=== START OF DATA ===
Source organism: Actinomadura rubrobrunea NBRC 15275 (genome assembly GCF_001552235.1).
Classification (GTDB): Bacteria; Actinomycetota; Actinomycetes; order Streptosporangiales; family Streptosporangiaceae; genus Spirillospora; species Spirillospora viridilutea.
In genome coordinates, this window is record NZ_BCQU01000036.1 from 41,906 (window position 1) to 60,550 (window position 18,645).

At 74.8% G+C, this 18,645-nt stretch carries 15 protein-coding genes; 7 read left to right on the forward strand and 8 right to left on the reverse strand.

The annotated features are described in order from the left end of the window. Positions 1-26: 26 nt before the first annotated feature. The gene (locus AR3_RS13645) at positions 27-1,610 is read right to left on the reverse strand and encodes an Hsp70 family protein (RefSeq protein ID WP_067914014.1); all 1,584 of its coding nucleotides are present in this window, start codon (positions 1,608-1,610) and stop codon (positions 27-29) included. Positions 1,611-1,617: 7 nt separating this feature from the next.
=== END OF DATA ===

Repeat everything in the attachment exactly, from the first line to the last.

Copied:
Source organism: Actinomadura rubrobrunea NBRC 15275 (genome assembly GCF_001552235.1).
Classification (GTDB): Bacteria; Actinomycetota; Actinomycetes; order Streptosporangiales; family Streptosporangiaceae; genus Spirillospora; species Spirillospora viridilutea.
In genome coordinates, this window is record NZ_BCQU01000036.1 from 41,906 (window position 1) to 60,550 (window position 18,645).

At 74.8% G+C, this 18,645-nt stretch carries 15 protein-coding genes; 7 read left to right on the forward strand and 8 right to left on the reverse strand.

The annotated features are described in order from the left end of the window. Positions 1-26: 26 nt before the first annotated feature. The gene (locus AR3_RS13645) at positions 27-1,610 is read right to left on the reverse strand and encodes an Hsp70 family protein (RefSeq protein ID WP_067914014.1); all 1,584 of its coding nucleotides are present in this window, start codon (positions 1,608-1,610) and stop codon (positions 27-29) included. Positions 1,611-1,617: 7 nt separating this feature from the next.